OMAHA, Neb. &

The planet of sound reached out and touched Natalie Coughlin, underwater, no less, and Aaron Peirsol said he used his vision to eye his rivals in the lanes to his right and left.




Different senses. But they helped achieve the same result Tuesday night at the U.S. Olympic swimming trials: world records in consecutive finals, both in the 100-meter backstroke.




Coughlin pushed through the pain to reach a place no woman had gone before, breaking the 59-second barricade, winning in 58.97 seconds.




"It was the first time I could hear a crowd underwater," Coughlin said. "I don't know if they have speakers underwater or they were really that loud, but I knew I was having a good swim, and I just needed hold it together."




The buzz from the Qwest Center had barely calmed when Peirsol stepped up and beat a formidable field, going 52.89.




Among the other winners were Jessica Hardy in the 100 breaststroke (1:06.87) and Michael Phelps in the 200 freestyle (1:44.10), the third-fastest time in history against a tough field.




The top five finishers in the 200 freestyle had times that put them among the top 10 in the world this year.




Not often does Phelps get relegated to a near footnote.




"I'm very elated," said Peirsol, whose previous mark, set in 2007, was 52.98. "That's amazing. That was probably the best field I've ever been in. That's ridiculous."




Just how ridiculous?




Well, it meant the bold gamble of Ryan Lochte backfired in a big way. Lochte, who scratched from the final of the 200 freestyle after posting the fastest-qualifying time to concentrate on the 100 backstroke, was third in 53.37 behind Matt Grevers' 53.19.




"I made it. I don't know what to say," said Grevers, the Northwestern graduate who trains at the University of Arizona. "My parents are out there crying."




You wondered if Lochte might have been doing the same.




The sad part of the equation, for Lochte, was that his semifinal time would have put him second in the 200 freestyle final.




He wasn't hoarding the misery, though. Lochte had company in Hayley McGregory, who went from world-record holder to unfortunate outsider.




McGregory, who briefly took the world record from Coughlin on Monday in the prelims before Coughlin took it back, finished third behind Coughlin and Margaret Hoelzer.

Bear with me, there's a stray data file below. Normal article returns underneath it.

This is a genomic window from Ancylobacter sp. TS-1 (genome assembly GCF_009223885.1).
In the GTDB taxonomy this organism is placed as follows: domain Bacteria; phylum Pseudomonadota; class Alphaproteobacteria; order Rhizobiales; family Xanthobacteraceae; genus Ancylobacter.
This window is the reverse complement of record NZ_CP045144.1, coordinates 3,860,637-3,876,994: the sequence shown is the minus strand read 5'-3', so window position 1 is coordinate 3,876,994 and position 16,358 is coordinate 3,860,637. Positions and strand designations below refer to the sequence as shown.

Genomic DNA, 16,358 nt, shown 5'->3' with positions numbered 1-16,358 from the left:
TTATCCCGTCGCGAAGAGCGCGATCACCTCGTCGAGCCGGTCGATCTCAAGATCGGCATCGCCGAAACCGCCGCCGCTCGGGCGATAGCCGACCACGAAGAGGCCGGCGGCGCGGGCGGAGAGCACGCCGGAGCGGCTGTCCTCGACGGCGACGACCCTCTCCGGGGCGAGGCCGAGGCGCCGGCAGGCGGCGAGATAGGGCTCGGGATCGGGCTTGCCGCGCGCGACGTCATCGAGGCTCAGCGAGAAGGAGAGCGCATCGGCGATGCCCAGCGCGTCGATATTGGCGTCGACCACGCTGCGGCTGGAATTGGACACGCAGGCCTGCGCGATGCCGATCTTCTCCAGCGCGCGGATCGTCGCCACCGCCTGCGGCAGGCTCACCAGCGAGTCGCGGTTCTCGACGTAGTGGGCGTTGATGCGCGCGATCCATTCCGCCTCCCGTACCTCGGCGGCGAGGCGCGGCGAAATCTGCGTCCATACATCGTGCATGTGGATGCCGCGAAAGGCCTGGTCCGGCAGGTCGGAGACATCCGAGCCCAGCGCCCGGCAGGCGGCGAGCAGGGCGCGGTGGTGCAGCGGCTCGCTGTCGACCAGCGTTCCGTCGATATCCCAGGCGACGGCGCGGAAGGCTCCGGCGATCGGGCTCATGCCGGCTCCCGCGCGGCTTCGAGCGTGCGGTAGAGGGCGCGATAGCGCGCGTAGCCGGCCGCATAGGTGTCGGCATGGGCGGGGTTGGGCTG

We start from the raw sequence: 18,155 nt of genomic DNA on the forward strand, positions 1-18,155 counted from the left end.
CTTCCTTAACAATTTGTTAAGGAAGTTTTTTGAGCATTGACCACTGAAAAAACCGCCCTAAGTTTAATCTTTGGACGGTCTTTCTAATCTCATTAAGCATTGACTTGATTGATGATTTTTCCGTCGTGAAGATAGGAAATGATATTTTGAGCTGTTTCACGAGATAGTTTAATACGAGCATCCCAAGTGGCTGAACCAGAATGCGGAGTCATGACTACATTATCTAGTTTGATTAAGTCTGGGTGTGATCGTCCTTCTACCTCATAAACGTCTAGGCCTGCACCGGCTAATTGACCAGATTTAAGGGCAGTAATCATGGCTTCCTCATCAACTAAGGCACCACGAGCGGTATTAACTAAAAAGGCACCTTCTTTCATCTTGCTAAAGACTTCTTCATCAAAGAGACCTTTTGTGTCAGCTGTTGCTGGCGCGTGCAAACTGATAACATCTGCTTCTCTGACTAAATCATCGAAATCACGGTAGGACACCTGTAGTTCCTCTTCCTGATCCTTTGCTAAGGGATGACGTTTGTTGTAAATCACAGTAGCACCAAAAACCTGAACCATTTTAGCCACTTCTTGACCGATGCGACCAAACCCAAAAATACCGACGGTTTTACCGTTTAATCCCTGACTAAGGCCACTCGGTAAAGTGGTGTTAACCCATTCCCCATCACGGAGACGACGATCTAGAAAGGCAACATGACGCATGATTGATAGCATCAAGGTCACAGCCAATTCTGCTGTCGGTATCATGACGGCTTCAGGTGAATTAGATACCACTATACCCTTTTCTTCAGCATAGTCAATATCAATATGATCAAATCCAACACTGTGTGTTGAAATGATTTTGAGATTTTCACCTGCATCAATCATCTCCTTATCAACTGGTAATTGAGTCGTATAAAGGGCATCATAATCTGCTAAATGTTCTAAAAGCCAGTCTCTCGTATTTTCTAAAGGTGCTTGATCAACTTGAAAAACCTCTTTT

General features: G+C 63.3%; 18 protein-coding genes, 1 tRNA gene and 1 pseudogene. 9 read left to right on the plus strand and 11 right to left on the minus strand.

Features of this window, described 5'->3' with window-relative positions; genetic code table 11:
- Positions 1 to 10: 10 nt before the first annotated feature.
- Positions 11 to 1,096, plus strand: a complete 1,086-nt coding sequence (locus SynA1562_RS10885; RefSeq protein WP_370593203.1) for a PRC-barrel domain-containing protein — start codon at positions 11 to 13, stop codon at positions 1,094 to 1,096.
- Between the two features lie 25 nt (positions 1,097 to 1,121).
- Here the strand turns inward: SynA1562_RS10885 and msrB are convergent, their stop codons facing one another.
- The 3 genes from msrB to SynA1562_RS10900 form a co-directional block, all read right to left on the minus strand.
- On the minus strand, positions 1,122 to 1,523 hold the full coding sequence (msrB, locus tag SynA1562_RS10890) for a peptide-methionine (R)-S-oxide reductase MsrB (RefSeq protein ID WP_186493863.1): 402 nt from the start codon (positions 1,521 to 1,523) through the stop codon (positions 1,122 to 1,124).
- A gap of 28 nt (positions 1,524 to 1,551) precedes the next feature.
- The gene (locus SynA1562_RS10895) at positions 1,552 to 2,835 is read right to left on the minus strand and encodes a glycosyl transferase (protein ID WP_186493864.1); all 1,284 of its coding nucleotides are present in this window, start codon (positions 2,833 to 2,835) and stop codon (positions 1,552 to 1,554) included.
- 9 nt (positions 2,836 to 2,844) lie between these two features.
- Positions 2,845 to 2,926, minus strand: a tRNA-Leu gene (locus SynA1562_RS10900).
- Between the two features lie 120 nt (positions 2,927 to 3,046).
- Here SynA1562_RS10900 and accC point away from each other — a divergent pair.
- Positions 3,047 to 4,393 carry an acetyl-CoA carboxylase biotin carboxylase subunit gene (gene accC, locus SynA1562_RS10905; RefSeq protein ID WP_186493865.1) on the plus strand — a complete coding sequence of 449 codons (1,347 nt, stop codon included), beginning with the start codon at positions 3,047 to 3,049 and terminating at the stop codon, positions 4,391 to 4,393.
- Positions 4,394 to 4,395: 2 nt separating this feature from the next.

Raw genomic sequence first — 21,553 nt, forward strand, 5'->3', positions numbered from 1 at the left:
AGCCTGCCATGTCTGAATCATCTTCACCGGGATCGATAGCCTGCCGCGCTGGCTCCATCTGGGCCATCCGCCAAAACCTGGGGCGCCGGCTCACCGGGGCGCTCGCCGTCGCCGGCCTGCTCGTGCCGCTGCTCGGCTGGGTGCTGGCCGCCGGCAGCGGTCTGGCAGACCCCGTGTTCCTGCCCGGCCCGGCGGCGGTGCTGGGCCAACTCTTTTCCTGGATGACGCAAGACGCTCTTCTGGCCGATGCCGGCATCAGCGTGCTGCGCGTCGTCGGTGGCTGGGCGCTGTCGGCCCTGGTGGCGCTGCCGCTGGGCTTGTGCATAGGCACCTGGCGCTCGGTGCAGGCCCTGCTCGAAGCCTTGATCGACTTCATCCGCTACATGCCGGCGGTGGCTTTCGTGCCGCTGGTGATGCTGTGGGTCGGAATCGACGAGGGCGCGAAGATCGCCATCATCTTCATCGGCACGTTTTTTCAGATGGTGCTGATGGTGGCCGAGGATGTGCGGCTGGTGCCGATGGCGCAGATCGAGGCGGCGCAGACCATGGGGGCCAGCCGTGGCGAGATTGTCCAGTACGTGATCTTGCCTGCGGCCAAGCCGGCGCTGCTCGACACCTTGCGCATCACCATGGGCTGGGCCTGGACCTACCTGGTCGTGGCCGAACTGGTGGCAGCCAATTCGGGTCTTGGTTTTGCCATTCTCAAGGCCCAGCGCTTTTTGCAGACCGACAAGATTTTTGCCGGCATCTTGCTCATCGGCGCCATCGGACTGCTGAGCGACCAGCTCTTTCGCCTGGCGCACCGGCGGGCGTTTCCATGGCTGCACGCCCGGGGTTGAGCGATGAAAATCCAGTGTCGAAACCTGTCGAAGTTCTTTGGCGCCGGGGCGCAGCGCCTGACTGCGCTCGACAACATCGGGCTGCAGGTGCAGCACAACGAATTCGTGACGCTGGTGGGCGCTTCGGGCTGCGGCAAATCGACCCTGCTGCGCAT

The 22-year-old from Longhorn (Texas) Aquatics was disconsolate, hanging on the lane line, seemingly unable to move after the results were posted. It was suggested to Coughlin that McGregory's experience epitomized the cruel nature of the trials.




"That's a very good way to put it," Coughlin said. "It is a cruel meet. ... People assume that if you're the world-record holder that you're going to go to Beijing, no problem. Anything can happen in this meet. It's just how the sport is. It's the nature of the beast. It's unfair."




For every Lochte and McGregory, there are the requisite stories of redemption at the trials.




Example No. 1: Hardy, who finished fifth at the trials in this event in her own backyard in Long Beach, Calif., in 2004. "I have no words," she said. "I'm just so happy. That's four years of emotion out there. ... Every day for the past four years, I have had this in the back of my mind."




Going to Beijing with Hardy in the 100 breaststroke will be 24-year-old Megan Jendrick, who won gold in 2000 in this event when she was known as Megan Quann. Jendrick was second in 1:07.50.




Jendrick's husband, Nathan, was hospitalized after an automobile accident in May in the Seattle area where they live, and he downplayed the seriousness of it because she was swimming at a meet in Santa Clara, Calif., when it happened.




Nathan still is walking with a limp but was wearing a huge smile in the press room on Tuesday night, saying: "It's been a long eight years."